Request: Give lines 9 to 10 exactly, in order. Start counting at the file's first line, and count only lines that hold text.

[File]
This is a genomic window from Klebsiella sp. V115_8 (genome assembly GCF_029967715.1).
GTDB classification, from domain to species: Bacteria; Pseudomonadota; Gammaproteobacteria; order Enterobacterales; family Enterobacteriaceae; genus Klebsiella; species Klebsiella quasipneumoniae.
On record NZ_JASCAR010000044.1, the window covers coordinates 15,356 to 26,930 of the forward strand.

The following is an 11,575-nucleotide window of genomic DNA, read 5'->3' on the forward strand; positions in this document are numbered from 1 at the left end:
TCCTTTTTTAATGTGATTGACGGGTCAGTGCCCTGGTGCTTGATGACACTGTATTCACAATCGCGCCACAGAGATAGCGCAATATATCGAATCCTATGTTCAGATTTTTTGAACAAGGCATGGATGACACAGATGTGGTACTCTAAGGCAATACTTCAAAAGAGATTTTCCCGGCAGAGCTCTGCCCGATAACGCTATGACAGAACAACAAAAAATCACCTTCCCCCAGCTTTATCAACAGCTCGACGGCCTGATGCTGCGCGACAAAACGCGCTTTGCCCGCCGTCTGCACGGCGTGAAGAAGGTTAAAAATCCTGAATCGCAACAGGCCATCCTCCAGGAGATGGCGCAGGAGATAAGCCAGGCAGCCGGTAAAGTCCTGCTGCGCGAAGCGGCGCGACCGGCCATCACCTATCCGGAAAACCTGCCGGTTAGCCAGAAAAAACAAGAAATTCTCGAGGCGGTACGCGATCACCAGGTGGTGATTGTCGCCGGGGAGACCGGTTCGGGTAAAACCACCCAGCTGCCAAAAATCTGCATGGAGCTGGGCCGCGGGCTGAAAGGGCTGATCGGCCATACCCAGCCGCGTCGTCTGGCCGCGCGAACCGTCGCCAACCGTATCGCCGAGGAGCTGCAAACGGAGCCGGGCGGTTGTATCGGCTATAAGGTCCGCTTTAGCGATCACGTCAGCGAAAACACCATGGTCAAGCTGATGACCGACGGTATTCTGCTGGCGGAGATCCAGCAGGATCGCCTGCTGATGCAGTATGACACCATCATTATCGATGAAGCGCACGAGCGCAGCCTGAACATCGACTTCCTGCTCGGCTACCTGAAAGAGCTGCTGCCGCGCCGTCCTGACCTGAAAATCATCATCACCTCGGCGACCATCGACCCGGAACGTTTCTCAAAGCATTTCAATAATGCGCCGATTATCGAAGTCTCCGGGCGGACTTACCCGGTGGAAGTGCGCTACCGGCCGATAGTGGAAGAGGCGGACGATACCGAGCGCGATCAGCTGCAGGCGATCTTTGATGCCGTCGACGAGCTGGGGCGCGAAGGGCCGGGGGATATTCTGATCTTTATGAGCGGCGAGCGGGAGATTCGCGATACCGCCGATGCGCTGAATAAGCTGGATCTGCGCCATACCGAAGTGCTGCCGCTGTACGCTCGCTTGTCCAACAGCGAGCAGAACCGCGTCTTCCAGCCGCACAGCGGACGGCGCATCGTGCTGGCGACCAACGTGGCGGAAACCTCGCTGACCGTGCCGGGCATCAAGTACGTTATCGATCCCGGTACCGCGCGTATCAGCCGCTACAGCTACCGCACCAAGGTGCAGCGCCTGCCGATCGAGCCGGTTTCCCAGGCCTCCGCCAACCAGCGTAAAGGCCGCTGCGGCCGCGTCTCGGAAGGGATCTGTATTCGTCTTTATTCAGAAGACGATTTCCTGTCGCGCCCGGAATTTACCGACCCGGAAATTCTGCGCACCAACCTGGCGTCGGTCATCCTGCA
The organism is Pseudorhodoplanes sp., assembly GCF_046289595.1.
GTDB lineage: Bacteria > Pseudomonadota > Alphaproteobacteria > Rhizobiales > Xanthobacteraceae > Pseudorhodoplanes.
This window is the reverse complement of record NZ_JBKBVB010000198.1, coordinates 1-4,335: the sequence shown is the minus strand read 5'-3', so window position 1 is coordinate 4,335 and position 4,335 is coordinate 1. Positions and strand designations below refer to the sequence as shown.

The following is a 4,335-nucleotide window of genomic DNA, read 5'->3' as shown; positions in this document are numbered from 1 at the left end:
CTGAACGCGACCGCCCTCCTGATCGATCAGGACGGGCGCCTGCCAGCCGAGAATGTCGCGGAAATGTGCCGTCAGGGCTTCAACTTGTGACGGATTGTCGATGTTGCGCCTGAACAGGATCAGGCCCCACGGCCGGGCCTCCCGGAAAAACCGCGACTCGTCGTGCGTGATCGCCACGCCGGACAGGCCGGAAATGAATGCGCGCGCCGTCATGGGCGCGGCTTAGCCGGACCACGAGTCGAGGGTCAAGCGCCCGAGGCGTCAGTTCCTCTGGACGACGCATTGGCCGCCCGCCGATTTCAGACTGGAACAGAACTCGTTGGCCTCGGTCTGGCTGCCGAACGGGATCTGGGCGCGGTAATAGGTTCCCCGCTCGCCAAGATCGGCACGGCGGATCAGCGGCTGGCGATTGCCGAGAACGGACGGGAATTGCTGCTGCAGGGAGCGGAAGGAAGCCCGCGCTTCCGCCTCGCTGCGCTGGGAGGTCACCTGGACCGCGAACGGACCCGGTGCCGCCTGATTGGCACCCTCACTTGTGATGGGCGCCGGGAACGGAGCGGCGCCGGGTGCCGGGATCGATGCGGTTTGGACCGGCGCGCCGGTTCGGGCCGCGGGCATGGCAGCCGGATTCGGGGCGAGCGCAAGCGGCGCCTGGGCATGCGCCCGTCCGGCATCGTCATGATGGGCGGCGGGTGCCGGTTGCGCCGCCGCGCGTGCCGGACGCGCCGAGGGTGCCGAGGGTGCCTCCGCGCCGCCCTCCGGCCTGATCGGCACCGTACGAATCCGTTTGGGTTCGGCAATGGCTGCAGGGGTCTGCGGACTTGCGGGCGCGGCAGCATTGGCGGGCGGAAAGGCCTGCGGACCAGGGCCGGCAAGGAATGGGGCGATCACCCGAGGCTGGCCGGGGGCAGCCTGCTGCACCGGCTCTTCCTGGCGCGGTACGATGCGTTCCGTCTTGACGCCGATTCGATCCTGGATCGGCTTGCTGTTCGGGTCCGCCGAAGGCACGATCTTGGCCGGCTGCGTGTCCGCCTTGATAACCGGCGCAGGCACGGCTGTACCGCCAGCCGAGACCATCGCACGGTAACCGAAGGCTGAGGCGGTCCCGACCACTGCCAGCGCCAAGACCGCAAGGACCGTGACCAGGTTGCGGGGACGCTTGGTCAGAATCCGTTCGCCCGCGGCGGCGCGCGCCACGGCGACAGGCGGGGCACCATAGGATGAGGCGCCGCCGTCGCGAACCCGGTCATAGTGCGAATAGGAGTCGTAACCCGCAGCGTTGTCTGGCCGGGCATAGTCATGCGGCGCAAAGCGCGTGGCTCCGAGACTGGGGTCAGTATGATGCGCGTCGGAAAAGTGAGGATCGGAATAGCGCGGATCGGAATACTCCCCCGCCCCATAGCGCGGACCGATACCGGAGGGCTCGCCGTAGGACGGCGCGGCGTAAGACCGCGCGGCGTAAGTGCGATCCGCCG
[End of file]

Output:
The following is a 4,335-nucleotide window of genomic DNA, read 5'->3' as shown; positions in this document are numbered from 1 at the left end:
CTGAACGCGACCGCCCTCCTGATCGATCAGGACGGGCGCCTGCCAGCCGAGAATGTCGCGGAAATGTGCCGTCAGGGCTTCAACTTGTGACGGATTGTCGATGTTGCGCCTGAACAGGATCAGGCCCCACGGCCGGGCCTCCCGGAAAAACCGCGACTCGTCGTGCGTGATCGCCACGCCGGACAGGCCGGAAATGAATGCGCGCGCCGTCATGGGCGCGGCTTAGCCGGACCACGAGTCGAGGGTCAAGCGCCCGAGGCGTCAGTTCCTCTGGACGACGCATTGGCCGCCCGCCGATTTCAGACTGGAACAGAACTCGTTGGCCTCGGTCTGGCTGCCGAACGGGATCTGGGCGCGGTAATAGGTTCCCCGCTCGCCAAGATCGGCACGGCGGATCAGCGGCTGGCGATTGCCGAGAACGGACGGGAATTGCTGCTGCAGGGAGCGGAAGGAAGCCCGCGCTTCCGCCTCGCTGCGCTGGGAGGTCACCTGGACCGCGAACGGACCCGGTGCCGCCTGATTGGCACCCTCACTTGTGATGGGCGCCGGGAACGGAGCGGCGCCGGGTGCCGGGATCGATGCGGTTTGGACCGGCGCGCCGGTTCGGGCCGCGGGCATGGCAGCCGGATTCGGGGCGAGCGCAAGCGGCGCCTGGGCATGCGCCCGTCCGGCATCGTCATGATGGGCGGCGGGTGCCGGTTGCGCCGCCGCGCGTGCCGGACGCGCCGAGGGTGCCGAGGGTGCCTCCGCGCCGCCCTCCGGCCTGATCGGCACCGTACGAATCCGTTTGGGTTCGGCAATGGCTGCAGGGGTCTGCGGACTTGCGGGCGCGGCAGCATTGGCGGGCGGAAAGGCCTGCGGACCAGGGCCGGCAAGGAATGGGGCGATCACCCGAGGCTGGCCGGGGGCAGCCTGCTGCACCGGCTCTTCCTGGCGCGGTACGATGCGTTCCGTCTTGACGCCGATTCGATCCTGGATCGGCTTGCTGTTCGGGTCCGCCGAAGGCACGATCTTGGCCGGCTGCGTGTCCGCCTTGATAACCGGCGCAGGCACGGCTGTACCGCCAGCCGAGACCATCGCACGGTAACCGAAGGCTGAGGCGGTCCCGACCACTGCCAGCGCCAAGACCGCAAGGACCGTGACCAGGTTGCGGGGACGCTTGGTCAGAATCCGTTCGCCCGCGGCGGCGCGCGCCACGGCGACAGGCGGGGCACCATAGGATGAGGCGCCGCCGTCGCGAACCCGGTCATAGTGCGAATAGGAGTCGTAACCCGCAGCGTTGTCTGGCCGGGCATAGTCATGCGGCGCAAAGCGCGTGGCTCCGAGACTGGGGTCAGTATGATGCGCGTCGGAAAAGTGAGGATCGGAATAGCGCGGATCGGAATACTCCCCCGCCCCATAGCGCGGACCGATACCGGAGGGCTCGCCGTAGGACGGCGCGGCGTAAGACCGCGCGGCGTAAGTGCGATCCGCCG